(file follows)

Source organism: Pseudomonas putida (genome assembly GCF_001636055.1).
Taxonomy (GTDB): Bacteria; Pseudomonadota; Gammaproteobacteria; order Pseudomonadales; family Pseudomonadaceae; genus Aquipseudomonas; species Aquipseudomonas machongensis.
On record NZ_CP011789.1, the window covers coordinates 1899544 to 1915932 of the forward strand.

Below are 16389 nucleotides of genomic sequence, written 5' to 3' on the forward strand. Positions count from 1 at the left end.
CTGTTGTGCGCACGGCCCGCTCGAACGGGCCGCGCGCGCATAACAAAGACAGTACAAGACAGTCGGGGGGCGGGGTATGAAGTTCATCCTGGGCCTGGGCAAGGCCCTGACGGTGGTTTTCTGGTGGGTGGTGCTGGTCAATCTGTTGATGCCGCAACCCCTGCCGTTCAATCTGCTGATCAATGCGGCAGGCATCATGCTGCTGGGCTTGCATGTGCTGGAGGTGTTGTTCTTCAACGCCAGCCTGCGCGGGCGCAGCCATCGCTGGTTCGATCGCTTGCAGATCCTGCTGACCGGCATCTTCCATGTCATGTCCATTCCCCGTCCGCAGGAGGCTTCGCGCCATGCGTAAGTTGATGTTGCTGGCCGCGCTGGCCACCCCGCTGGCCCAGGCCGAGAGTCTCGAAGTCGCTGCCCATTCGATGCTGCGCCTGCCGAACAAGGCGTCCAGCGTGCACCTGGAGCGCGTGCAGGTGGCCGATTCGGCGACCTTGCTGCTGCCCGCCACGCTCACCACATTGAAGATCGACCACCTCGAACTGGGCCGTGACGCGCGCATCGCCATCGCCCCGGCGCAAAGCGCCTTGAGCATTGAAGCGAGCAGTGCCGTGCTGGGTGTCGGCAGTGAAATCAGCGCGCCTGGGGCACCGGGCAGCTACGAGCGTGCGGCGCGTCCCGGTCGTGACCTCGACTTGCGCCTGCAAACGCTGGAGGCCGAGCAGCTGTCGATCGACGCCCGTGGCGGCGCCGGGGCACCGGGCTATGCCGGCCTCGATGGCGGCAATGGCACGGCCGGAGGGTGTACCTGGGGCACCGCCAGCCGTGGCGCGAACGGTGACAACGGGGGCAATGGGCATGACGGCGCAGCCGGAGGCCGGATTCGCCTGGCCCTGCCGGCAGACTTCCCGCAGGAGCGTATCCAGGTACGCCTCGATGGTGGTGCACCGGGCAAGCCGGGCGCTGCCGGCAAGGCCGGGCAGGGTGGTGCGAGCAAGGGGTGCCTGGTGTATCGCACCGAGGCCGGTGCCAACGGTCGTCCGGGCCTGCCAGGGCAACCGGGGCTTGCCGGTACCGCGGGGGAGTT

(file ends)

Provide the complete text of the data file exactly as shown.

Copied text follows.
Source organism: Pseudomonas putida (genome assembly GCF_001636055.1).
Taxonomy (GTDB): Bacteria; Pseudomonadota; Gammaproteobacteria; order Pseudomonadales; family Pseudomonadaceae; genus Aquipseudomonas; species Aquipseudomonas machongensis.
On record NZ_CP011789.1, the window covers coordinates 1899544 to 1915932 of the forward strand.

Below are 16389 nucleotides of genomic sequence, written 5' to 3' on the forward strand. Positions count from 1 at the left end.
CTGTTGTGCGCACGGCCCGCTCGAACGGGCCGCGCGCGCATAACAAAGACAGTACAAGACAGTCGGGGGGCGGGGTATGAAGTTCATCCTGGGCCTGGGCAAGGCCCTGACGGTGGTTTTCTGGTGGGTGGTGCTGGTCAATCTGTTGATGCCGCAACCCCTGCCGTTCAATCTGCTGATCAATGCGGCAGGCATCATGCTGCTGGGCTTGCATGTGCTGGAGGTGTTGTTCTTCAACGCCAGCCTGCGCGGGCGCAGCCATCGCTGGTTCGATCGCTTGCAGATCCTGCTGACCGGCATCTTCCATGTCATGTCCATTCCCCGTCCGCAGGAGGCTTCGCGCCATGCGTAAGTTGATGTTGCTGGCCGCGCTGGCCACCCCGCTGGCCCAGGCCGAGAGTCTCGAAGTCGCTGCCCATTCGATGCTGCGCCTGCCGAACAAGGCGTCCAGCGTGCACCTGGAGCGCGTGCAGGTGGCCGATTCGGCGACCTTGCTGCTGCCCGCCACGCTCACCACATTGAAGATCGACCACCTCGAACTGGGCCGTGACGCGCGCATCGCCATCGCCCCGGCGCAAAGCGCCTTGAGCATTGAAGCGAGCAGTGCCGTGCTGGGTGTCGGCAGTGAAATCAGCGCGCCTGGGGCACCGGGCAGCTACGAGCGTGCGGCGCGTCCCGGTCGTGACCTCGACTTGCGCCTGCAAACGCTGGAGGCCGAGCAGCTGTCGATCGACGCCCGTGGCGGCGCCGGGGCACCGGGCTATGCCGGCCTCGATGGCGGCAATGGCACGGCCGGAGGGTGTACCTGGGGCACCGCCAGCCGTGGCGCGAACGGTGACAACGGGGGCAATGGGCATGACGGCGCAGCCGGAGGCCGGATTCGCCTGGCCCTGCCGGCAGACTTCCCGCAGGAGCGTATCCAGGTACGCCTCGATGGTGGTGCACCGGGCAAGCCGGGCGCTGCCGGCAAGGCCGGGCAGGGTGGTGCGAGCAAGGGGTGCCTGGTGTATCGCACCGAGGCCGGTGCCAACGGTCGTCCGGGCCTGCCAGGGCAACCGGGGCTTGCCGGTACCGCGGGGGAGTT